Katherine Hoover

Posted by
Erin Nichols
Date
 September 25, 2018
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Another sad day in the flute world, as we mourn the loss of legendary performer, teacher, and composer Katherine Hoover. Known as a pioneering figure in the field of flute composition, Katherine leaves behind a legacy whose shoes will be hard to fill.

Katherine received her undergraduate degree from the Eastman School of Music in 1959, where she studied with flutist Joseph Mariano. Unfortunately, her composition classes left a bad impression. She commented, “There were no women involved with composition at all. [I got] rather discouraged – being the only woman in my classes, not being paid attention to and so forth.” After graduating from Eastman, she moved to Manhattan and spent the next ten years focusing on performing and teaching. In 1969, Hoover began teaching flute and theory at the Manhattan School of Music and continued her graduate studies, receiving her Master of Music in Music Theory in 1974. In 1972 Hoover had her first publication of a composition, Three Carols for choir and flute, published by Carl Fischer. In 1990, she wrote Kokopeli, a work for solo flute inspired by the Hopi tribe and the American Southwest.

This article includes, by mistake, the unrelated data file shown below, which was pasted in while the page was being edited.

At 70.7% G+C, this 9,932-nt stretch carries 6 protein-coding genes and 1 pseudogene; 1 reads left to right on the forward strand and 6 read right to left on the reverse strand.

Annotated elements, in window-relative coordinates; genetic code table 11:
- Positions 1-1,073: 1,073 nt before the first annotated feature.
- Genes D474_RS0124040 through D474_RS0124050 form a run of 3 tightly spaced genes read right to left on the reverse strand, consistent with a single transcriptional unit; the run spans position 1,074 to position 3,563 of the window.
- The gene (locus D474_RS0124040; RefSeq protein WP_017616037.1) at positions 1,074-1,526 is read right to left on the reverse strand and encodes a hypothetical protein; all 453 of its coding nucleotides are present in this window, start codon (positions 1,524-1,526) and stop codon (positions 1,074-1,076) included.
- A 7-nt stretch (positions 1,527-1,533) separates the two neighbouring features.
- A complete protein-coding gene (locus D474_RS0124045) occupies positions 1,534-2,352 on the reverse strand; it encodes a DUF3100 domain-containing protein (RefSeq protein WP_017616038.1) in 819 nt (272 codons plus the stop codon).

Hoover was very involved with women’s arts organizations and has worked to bring the works of women composers to the public’s notice. In 1996, she was the composer in residence for the Fourth Festival of Women Composers at Indiana University of Pennsylvania. In her later years, Hoover lived with her husband Richard Goodwin in New York City where she continued to actively compose new works as well as promote an interest in compositions, historical and contemporary, by women composers. Perhaps the greatest praise of her ability came from composer John Corigliano: “Katherine Hoover is an extraordinary composer. She has a wide and fascinating vocabulary which she uses with enormous skill. Her music is fresh and individual. It is dazzlingly crafted, and will reach an audience as it provides interest to the professional musician. I do not know why her works are not yet being played by the major institutions of this country, but I am sure that she will attain the status she deserves in time. She is just too good not to be recognized, and I predict that her time will come soon.”

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